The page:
You would think going into remission was good enough but I have struggled terribly for about 10 years since going into remission and am only now just getting counselling etc. My current employer is currently doing their best with me but I had to give up my civil service career after 29 years service. Would I be able to draw my work pensions before I am 55? I will be 50 this year and honestly don't know what I am going to do. Part of my problem is I am in a vicious circle of depression etc, etc and only really returned to work as my Family thought it would do me good.
Very much obliged for any advice and guidance you can offer me.
Hi annus horriblis,
Thank you so much for taking the time to get in touch with us about your work situation. I am sorry to hear that you have struggled so much over the 10 years since going into remission, I am pleased to hear that you are now managing to get some counselling support.
I am pleased to hear that your current employer is doing what they can to support you. From what you have written it suggests that this current employer is not your 29 years’ service with the Civil Service. If this is the case, then I am assuming that your pension fund is connected with your previous Civil Service role.
We have a team who specialise in this area caller the Financial Guidance Team, who can help in providing you financial support with your options and helping you to make an informed decision as to the best outcome for you. The Financial Guidance Team is available Monday to Friday on 0808 808 0000 from 8am till 6pm or by email.
If your contract of employment is terminated i.e. on the grounds of capability you would be entitled to a statutory minimum of 1 weeks’ notice for every full year you have worked for the company (this is capped at a maximum of 12 weeks). You would also be entitled to any accrued holiday entitlement that has not been used up till the end of your employment. It is worth checking your contract of employment as some employers offer enhanced notice pay. We hope that this will not occur, and you said your current employer is supportive, however if you need further advice please do come back to us.
It is important to remember that any contractual benefits, such as medical insurance, income protection insurance or death in service would end with the end of your contract of employment.
It is fantastic to hear that your current employer is doing their best to support you however remember that as you have a cancer diagnosis you are considered to have a disability under the Equality Act 2010 or Disability Discrimination Act 1995 (Northern Ireland). This means your employer should not discriminate against you because of your cancer. Your employer is also under a duty to make reasonable adjustments to help you at work. This protection is lifelong and doesn’t depend on an active cancer diagnosis.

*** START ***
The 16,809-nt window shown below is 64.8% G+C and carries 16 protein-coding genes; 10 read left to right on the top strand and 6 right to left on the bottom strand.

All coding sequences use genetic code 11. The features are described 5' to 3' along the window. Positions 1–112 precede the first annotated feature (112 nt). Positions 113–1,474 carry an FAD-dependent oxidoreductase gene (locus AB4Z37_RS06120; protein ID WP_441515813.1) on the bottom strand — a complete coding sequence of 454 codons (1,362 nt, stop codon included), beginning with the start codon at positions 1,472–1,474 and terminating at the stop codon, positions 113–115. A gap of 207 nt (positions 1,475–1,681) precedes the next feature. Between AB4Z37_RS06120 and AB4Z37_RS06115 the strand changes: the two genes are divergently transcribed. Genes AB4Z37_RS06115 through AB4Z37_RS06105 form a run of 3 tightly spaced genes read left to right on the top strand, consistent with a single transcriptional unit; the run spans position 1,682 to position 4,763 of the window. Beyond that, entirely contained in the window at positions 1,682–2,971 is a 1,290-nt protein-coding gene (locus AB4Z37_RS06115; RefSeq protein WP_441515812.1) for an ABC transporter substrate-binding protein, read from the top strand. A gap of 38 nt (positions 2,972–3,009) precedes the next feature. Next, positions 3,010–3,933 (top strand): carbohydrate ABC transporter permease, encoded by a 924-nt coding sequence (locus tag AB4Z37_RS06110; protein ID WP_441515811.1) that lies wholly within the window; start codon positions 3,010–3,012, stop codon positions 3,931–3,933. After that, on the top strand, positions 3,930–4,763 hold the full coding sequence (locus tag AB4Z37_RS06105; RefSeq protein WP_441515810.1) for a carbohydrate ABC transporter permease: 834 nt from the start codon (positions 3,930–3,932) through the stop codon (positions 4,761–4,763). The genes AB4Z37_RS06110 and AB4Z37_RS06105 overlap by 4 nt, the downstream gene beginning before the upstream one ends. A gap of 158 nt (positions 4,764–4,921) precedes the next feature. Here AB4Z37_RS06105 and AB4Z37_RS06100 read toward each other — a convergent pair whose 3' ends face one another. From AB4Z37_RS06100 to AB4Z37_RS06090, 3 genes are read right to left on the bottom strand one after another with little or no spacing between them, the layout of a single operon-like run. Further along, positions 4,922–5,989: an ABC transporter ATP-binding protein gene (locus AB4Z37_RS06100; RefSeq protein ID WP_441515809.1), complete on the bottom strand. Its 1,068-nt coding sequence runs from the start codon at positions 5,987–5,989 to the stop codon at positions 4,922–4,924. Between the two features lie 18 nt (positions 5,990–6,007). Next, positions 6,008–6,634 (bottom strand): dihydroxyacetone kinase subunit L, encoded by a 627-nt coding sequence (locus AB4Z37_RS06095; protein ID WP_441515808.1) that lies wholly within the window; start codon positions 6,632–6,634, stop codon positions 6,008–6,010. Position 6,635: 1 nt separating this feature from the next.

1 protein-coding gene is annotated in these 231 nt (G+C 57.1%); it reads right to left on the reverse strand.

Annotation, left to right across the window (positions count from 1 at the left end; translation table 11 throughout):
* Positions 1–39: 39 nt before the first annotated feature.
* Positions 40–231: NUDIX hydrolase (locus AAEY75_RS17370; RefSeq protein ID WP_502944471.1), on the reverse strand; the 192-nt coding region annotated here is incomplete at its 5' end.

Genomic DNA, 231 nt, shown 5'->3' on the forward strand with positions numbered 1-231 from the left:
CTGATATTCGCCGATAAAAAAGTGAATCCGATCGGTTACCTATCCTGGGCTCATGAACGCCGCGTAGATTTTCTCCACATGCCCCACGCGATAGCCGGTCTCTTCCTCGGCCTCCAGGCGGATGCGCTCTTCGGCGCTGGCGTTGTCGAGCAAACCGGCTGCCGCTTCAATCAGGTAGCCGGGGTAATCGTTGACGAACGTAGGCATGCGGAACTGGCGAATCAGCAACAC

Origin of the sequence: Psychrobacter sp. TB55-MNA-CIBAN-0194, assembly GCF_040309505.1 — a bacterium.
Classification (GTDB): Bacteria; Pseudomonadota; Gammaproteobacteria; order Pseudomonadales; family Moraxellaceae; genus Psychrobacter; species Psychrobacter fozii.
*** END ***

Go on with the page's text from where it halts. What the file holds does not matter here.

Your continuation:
I have attached a link our booklet ‘Your Rights at Work’, which explains more about the Equality Act and how you are protected in the workplace.
If you do feel there are areas where you may need support I suggest you make a request in writing for reasonable adjustments to help you cope with your job. If you have a union rep you could discuss this with them. I have attached a link to Equality Advisory and Support Service template letters resource that you can use to request reasonable adjustments (titled “Request to make Reasonable Adjustments”). You can include suggestions about the adjustments you need. It may help to support your request with medical evidence from your doctor, such as a fit note that lists the adjustments you need. Your company may arrange for you to have an Occupational Health assessment to identify reasonable adjustments you may need, this can often help with formalising a back to work plan. If you are still unable to resolve things, then you may need to raise a grievance and it would be advisable to seek further advice at this stage.
I hope you find this information helpful to your situation if you need further support please do not hesitate to contact us back.
Work Support Advisor
Remember you can also speak with the Macmillan Support Line team of experts. Phone free on 0808 808 0000 (7 days a week, 8am-8pm) or by email.
Thank you so very much indeed Su.
I am so very grateful beyond words.
Whatever cancer throws your way, we’re right there with you.
We’re here to provide physical, financial and emotional support.
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